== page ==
“Two brains are better than one,” goes the old saying. And with good reason. As the social beings that we are, humans thrive through interpersonal interactions and the dynamic exchange of ideas. It is these collective thoughts that tend to flourish, evolve and reach their full potential, fueled by a diversity of perspectives and experiences. That is precisely why teamwork stands as one of the most valued pillars of any working environment, and also explains why office workers spend an average of 37% of their time every week sitting in meetings. It’s no surprise then that modern office settings embrace meeting rooms as designated spaces for collaborative ideation and decision-making. But not in the way many might imagine. Gone are the days of bland conference rooms with nothing but a large table, uncomfortable chairs and white walls, giving way to new, more innovative models that respond to a shifting paradigm.
Materials Junior Editor at ArchDaily. Architect and Master's in Urban Project from Pontifical Catholic University of Chile (2021). Based in Santiago, Chile.
Trends always come and go in the ever-evolving, somewhat cyclical landscape of interior architecture. Whether it’s a new aesthetic, an innovative wall treatment or the latest viral color, certain design features rise to prominence all the time in this dynamic industry. Some fade as quickly as they emerge or resurface in new forms years later, while others endure and stand the test of time through continuous reinvention –often thanks to their versatile and adaptable nature. Ribbed paneling is a clear example of the latter. With its ability to add texture and visual allure to various design styles, it has been a popular cladding choice for bedrooms, kitchens and living spaces in recent decades. And now more than ever, fitting with current preferences that lean towards sleek, tactile and structured elements, it has consolidated its presence in contemporary residential interiors.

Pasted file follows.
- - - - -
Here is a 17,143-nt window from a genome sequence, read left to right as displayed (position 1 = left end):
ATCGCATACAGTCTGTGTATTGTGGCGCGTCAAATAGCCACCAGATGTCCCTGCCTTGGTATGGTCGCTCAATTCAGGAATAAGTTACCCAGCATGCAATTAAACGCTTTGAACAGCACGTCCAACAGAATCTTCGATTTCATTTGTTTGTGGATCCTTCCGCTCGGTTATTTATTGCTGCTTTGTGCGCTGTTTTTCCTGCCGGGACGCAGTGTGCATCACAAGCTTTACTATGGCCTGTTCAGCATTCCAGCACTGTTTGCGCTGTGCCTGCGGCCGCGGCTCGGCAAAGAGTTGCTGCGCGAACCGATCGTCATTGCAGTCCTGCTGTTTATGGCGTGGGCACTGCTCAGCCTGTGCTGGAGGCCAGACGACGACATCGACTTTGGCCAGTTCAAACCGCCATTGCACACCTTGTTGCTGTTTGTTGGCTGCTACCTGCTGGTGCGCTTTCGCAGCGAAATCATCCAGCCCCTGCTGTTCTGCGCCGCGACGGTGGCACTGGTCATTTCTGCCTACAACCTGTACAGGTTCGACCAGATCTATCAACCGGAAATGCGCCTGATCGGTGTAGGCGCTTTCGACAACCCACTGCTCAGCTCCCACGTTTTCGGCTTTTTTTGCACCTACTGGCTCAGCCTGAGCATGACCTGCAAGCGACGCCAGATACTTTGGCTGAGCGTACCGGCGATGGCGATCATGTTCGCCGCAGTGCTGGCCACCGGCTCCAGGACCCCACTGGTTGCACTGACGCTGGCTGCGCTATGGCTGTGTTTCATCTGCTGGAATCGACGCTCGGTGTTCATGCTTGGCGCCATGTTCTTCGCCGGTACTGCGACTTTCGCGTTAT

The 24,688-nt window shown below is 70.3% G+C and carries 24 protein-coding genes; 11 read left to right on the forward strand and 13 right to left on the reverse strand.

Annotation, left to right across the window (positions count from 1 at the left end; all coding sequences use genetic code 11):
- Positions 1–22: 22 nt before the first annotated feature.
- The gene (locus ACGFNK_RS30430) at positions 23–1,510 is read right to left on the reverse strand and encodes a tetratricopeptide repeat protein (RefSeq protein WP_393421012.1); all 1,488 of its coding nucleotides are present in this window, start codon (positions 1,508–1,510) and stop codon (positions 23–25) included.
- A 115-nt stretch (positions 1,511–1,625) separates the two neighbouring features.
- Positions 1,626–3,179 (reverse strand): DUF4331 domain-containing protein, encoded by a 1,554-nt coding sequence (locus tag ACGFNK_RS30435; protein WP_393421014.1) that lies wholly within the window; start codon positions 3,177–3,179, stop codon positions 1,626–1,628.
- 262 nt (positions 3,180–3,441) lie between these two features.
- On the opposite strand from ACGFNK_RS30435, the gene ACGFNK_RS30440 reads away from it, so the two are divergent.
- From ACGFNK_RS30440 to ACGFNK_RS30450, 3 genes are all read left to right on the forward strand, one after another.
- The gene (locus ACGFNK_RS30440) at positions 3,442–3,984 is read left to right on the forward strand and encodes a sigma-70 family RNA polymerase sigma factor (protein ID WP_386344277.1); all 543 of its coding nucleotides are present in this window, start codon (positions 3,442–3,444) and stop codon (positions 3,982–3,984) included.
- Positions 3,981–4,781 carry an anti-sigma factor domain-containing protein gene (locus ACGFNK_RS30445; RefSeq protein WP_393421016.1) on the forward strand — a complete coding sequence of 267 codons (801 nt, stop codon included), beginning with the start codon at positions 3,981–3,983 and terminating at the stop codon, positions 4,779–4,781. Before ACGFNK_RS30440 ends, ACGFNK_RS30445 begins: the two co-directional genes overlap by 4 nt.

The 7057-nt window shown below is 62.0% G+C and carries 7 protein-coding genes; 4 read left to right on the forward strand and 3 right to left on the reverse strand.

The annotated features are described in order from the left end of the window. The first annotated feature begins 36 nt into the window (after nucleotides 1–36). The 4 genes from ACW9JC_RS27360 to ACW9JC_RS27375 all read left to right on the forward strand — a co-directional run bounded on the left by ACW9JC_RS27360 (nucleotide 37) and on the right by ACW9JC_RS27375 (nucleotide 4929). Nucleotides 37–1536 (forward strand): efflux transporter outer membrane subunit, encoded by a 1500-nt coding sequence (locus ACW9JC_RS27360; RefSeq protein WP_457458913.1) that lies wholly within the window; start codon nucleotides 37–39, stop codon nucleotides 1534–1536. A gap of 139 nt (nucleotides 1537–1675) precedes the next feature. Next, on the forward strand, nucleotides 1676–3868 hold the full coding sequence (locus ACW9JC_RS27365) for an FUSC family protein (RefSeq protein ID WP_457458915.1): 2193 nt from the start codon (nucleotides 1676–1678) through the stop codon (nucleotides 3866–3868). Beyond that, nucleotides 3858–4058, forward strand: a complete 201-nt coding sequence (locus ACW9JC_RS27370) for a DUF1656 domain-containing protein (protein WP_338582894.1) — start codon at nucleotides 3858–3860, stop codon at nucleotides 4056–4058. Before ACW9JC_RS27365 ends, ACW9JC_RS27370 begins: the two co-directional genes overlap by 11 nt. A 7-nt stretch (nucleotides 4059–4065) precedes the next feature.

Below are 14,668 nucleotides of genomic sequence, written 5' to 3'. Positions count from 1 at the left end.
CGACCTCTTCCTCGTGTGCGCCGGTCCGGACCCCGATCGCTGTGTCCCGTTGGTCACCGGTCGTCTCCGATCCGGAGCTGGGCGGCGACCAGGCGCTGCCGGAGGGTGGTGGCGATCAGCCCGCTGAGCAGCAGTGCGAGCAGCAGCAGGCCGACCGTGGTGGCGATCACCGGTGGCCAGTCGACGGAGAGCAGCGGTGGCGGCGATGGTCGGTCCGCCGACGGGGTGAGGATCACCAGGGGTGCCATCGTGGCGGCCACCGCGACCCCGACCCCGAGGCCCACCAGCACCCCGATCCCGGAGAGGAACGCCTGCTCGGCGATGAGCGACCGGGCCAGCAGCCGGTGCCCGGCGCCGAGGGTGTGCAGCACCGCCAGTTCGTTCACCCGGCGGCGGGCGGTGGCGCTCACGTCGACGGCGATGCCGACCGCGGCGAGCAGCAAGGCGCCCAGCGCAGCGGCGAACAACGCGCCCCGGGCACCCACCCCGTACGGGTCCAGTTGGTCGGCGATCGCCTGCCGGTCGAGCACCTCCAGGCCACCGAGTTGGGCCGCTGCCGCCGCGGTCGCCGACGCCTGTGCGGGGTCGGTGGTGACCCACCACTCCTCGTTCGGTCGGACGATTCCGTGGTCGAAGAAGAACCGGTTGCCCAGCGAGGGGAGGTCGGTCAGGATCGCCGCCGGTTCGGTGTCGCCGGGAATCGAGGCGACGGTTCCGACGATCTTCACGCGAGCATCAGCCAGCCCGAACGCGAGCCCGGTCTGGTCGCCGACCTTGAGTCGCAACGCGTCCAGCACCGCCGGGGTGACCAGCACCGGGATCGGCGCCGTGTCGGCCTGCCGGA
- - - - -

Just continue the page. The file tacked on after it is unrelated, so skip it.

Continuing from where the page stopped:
Recent statistics suggest that if someone lives until they are 80, around 72 of those years will be spent inside buildings. This makes sense if we bear in mind that, when not at home, humans are working, learning or engaging in fun activities mostly in enclosed, built settings. Contemplating current events, however, this number is expected to grow. In an increasingly chaotic and uncertain world, marked by the ongoing effects of climate change and the global pandemic, the desire to stay indoors in a protected, controlled and peaceful environment is stronger than ever. Architects face an important challenge: to create comfortable, productive and healthy interiors with well-regulated parameters, considering factors like indoor air quality, daylighting and biophilic features from the initial stages of design. Of course, this involves choosing materials sensitively and accordingly, whether it be by avoiding certain health-harming components or by integrating non-toxic products that soothe and promote wellness.